Hiring the best and brightest team members is top priority for any employer. But, recruiting diverse applicant pools requires inclusive hiring practices from the start. Follow these five steps to recruit competitive applicants with disabilities.
As institutions seek to leverage the benefits of diversity, application pools for faculty positions have become increasingly diverse, inclusive of faculty with disabilities who bring unique and valuable perspectives and talents to the workplace. However, the inaccessible design of the employment application process, as well as many campus facilities, software tools, services, and online resources, continue to erect barriers to some applicants and employees with disabilities, including those who are also members of other marginalized groups.
Unfortunately, the designs of some informal learning conversations and other activities do not allow individuals who are deaf or hard of hearing to fully participate. There are several strategies your program can follow to avoid this situation. Begin by making sure your promotional materials and correspondence with potential participants explain how individuals can request accommodations, including a sign language interpreter and real-time captioning.
The North Dakota State University (NDSU) NSF ADVANCE team/project recognized that their diversity, equity, and inclusion efforts attended too little to the unique experiences and perspectives of faculty experiencing dis/ability. In particular, the project team wanted to promote a campus commitment to address workplace and campus climate issues with respect to science, technology, engineering, and mathematics (STEM) women faculty members with dis/ability. But where to begin?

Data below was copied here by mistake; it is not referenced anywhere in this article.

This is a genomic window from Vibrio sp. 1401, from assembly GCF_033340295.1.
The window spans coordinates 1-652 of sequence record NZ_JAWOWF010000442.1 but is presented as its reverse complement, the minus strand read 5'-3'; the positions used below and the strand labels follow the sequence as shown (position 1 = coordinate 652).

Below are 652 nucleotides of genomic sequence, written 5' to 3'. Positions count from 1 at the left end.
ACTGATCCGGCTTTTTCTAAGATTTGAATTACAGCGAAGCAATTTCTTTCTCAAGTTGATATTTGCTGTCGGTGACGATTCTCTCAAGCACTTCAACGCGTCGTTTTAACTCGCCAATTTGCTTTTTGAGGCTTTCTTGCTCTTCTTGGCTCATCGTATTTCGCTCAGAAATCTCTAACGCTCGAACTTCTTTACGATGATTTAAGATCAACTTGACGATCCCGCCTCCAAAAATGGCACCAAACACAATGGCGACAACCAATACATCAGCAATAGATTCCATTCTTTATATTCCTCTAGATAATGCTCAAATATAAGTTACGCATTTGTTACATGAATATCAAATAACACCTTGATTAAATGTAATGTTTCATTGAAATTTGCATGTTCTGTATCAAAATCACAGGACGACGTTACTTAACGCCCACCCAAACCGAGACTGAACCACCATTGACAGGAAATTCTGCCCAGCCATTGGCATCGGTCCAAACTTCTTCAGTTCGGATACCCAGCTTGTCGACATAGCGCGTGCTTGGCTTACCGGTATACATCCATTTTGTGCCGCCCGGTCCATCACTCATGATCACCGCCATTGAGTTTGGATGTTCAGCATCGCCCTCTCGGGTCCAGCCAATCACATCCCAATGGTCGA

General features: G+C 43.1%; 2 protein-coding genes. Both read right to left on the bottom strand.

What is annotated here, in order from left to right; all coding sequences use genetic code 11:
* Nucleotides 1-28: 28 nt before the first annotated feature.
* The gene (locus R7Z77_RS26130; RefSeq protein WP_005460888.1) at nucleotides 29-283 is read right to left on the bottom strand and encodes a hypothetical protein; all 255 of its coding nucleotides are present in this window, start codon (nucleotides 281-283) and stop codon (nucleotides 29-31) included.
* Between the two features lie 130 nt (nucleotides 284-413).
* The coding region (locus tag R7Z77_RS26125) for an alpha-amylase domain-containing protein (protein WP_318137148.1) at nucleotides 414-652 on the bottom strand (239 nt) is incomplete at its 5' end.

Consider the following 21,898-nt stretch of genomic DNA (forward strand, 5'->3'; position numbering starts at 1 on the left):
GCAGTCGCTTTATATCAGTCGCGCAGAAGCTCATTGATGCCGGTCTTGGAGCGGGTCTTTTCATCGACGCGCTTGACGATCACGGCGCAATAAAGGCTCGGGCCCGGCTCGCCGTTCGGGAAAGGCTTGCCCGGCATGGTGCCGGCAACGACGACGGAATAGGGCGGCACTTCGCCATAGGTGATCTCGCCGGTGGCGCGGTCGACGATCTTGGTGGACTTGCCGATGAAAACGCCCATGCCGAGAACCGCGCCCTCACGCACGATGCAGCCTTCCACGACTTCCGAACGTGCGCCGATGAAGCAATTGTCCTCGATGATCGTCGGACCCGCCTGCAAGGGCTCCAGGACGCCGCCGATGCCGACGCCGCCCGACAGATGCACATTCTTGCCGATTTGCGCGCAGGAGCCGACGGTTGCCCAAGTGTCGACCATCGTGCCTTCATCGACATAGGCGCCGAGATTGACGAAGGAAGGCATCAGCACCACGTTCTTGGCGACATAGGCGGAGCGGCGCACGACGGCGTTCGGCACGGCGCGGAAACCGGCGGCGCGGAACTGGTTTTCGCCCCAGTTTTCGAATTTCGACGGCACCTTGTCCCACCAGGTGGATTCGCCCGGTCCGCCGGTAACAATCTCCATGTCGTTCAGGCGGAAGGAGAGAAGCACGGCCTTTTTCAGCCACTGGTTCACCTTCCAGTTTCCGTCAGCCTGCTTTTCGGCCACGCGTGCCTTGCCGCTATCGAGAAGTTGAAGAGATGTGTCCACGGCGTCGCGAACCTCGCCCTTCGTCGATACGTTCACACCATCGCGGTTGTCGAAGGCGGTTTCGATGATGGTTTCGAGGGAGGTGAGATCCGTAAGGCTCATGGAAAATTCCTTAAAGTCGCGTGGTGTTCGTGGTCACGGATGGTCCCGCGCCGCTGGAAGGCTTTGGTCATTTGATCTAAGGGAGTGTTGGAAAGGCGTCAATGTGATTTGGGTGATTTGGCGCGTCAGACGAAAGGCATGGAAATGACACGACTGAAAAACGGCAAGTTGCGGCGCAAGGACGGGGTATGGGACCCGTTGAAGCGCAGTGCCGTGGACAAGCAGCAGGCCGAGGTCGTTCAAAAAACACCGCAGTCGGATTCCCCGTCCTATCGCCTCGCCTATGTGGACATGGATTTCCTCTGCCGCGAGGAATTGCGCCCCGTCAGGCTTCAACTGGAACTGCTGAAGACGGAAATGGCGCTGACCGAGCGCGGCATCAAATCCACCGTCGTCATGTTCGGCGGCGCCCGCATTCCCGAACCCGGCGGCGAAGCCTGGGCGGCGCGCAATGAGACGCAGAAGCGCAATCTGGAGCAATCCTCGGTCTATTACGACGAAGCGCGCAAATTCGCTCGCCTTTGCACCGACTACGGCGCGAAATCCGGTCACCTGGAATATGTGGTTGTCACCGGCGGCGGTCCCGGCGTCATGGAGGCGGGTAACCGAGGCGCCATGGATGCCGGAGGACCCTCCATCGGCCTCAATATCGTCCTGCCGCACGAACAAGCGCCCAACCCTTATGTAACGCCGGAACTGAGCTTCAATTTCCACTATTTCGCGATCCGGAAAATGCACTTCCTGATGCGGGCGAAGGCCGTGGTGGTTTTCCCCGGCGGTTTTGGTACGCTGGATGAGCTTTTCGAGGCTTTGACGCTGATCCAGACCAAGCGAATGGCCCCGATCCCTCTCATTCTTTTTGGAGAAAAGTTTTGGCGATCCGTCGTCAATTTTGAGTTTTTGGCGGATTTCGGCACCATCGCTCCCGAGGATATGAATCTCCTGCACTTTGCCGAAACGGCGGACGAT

The California Academy of Sciences has an aquarium, planetarium, rainforest, and natural history museum and is a powerful voice for biodiversity research and exploration, environmental education, and sustainability across the globe. One of their core values is a commitment to diversity and equity. Outlined on their website their commitment reads:
People of all ages, interests, and abilities use Facebook, Twitter, Instagram, and other social media platforms to share content and engage in conversations. Millions of social media participants have disabilities, including those that impact their ability to see, hear, and access a standard keyboard and mouse. Many use assistive technologies such as screen readers to read aloud content on the screen and alternate keyboards that emulate the computer keyboard but not the mouse.
The Intrepid Museum is an excellent example of an informal STEM learning program providing information about accessibility to the community. Through their Accessibility Resources website, information is structured into four categories: Online resources, on-site resources, specialized programs, and the Community Advisors program.